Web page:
windowless sheds that typically hold as many as 40,000 birds.

Chickens can function well in groups of up to about 90, a number low enough to allow each bird to find his or her spot in the pecking order. In crowded groups of thousands, however, no such social order is possible, and in their frustration, they relentlessly peck at each other, causing injury and death.

The intense confinement and overcrowding on factory farms also results in unimaginable filth and disease. The chickens are forced to breathe ammonia and particulate matter from feces and feathers all day long. Many suffer from chronic respiratory diseases, weakened immune systems, bronchitis, and “ammonia burn,” a painful eye condition.

Chickens are also genetically manipulated and pumped full of drugs to make them grow faster and larger—the average breast of an 8-week-old chicken is seven times heavier today than it was 25 years ago. In 1968 South Africa, broilers were slaughtered at 62 days, weighing 1.2kg. Today, they are slaughtered at 42 days, weighing 1.9kg

Because of this unnaturally accelerated weight gain, these very young birds frequently die from heart attacks and lung collapse, something that would never happen in nature.

According to Feedstuffs, a meat industry magazine, “broilers now grow so rapidly that the heart and lungs are not developed well enough to support the remainder of the body, resulting in congestive heart failure and tremendous death losses.”

In addition, chickens on today’s factory farms almost always become crippled because their legs cannot support the weight of their bodies. In fact, by the age of 6 weeks, 90 percent of broiler chickens are so obese that they can no longer walk. Many crippled chickens on factory farms die when they can no longer reach the water nozzles.


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  1. it is blatantly apparent that ethical consumerism and even awareness of livestock (a word I despise) treatment is leagues ahead in europe and the US.

    The South African public is largely in the dark (and not surprisingly chooses to stay so) when it comes to the abuse of livestock animals and accepted practices in the farming process.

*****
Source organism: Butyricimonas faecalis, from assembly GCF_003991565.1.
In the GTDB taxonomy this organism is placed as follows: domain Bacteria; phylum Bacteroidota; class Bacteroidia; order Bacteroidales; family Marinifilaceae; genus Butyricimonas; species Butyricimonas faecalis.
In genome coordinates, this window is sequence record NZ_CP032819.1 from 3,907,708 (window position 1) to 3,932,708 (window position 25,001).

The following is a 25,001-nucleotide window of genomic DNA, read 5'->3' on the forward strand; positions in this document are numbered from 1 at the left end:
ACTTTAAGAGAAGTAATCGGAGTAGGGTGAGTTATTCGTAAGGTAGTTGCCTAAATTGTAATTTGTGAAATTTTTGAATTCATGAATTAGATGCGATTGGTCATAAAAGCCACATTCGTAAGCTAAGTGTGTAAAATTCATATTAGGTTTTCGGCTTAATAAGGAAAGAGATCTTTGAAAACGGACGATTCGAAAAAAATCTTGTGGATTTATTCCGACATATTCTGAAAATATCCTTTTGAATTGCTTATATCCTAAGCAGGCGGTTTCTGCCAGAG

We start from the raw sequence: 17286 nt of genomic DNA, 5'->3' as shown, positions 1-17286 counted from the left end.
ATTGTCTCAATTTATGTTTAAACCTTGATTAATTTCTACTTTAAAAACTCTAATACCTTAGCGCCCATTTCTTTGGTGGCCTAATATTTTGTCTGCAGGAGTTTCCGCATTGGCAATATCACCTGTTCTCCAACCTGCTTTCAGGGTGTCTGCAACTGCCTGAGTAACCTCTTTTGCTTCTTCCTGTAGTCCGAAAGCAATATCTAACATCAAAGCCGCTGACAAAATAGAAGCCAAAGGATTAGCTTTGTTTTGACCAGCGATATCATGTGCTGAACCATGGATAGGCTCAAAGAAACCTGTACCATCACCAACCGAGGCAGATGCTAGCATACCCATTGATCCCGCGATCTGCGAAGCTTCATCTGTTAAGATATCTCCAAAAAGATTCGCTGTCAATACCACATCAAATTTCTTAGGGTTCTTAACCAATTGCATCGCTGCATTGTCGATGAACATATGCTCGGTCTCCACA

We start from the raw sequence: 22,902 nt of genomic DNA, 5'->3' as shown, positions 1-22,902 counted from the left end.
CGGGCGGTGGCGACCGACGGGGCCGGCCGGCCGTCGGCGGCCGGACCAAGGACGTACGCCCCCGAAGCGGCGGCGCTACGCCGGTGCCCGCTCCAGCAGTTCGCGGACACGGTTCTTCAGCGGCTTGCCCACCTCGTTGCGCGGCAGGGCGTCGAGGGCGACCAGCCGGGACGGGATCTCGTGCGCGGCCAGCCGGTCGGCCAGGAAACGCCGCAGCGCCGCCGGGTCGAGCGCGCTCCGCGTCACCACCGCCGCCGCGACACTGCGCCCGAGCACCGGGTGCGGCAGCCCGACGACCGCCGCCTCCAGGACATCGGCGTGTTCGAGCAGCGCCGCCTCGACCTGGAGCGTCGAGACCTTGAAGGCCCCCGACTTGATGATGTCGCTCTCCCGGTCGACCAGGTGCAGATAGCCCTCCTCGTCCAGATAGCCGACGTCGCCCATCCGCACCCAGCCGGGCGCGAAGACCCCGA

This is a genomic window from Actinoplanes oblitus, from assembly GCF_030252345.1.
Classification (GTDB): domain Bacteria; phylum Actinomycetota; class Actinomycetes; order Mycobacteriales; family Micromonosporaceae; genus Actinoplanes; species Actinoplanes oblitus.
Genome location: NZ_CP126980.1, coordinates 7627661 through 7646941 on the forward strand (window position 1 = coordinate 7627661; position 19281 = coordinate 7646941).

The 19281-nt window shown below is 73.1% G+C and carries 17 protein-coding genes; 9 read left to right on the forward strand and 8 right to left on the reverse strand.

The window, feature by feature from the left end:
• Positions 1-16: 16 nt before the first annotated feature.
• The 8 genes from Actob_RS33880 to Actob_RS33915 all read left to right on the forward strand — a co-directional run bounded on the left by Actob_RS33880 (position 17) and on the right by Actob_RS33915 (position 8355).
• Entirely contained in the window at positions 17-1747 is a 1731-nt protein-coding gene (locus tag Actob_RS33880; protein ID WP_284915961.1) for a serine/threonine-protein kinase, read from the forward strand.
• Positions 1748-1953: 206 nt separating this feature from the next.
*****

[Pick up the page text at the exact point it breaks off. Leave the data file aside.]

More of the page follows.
I evidence this on in depth discussions with my friends and people whom I would consider relatively emotionally/spiritually/ethically aware.

    Apart from the suspicion that most defensive arguments for current unethical farming methods are knee jerk reactions motivated by an ‘attack on my lifestyle’ and ‘the way I’ve always lived, so it must be right’, which are inherently not fact/research based, most people argue from a self indulgent point of view and thus haven’t allowed themselves to scratch the surface of their own compassion.

    Just looking at the current market, its hardly surprising that society is unaware of the unethical practices taking place behind the scenes. it is invisible. Products remain unlabelled (in any ethical context) and the usual assumptions that ‘free range means standardized & ethical’ prevail.

    After a few internet searches of such issues, about 99% of results were European and US articles.

    this leads me to the opinion that South Africans are not educated about the subject as effectively or widely as is required to make a difference.

    My question is simply, what official group is there in SA which promotes awareness of these issues and provides alternatives to an unethical lifestyle?

    Comment by Alex van Oostveen

  2. Is it possible to stop this terrible treatment of chickens? I know of people who have “backyard” chicken farms and have seen what their chickens look like at 1,2,3,4,5 and 6 weeks old. They are slaughtered at 6 weeks and they look terrible. Their 1 week old chicks look like my naturally fed chicks of 5 weeks old! Mine are pets and I am horrified that people can be so cruel. What does one do to report and or stop this? They see no wrong in this….what a shame! Money seems to come before humane treatment! No wonder Mother Nature lashes out at us !

    Comment by Janine Griffith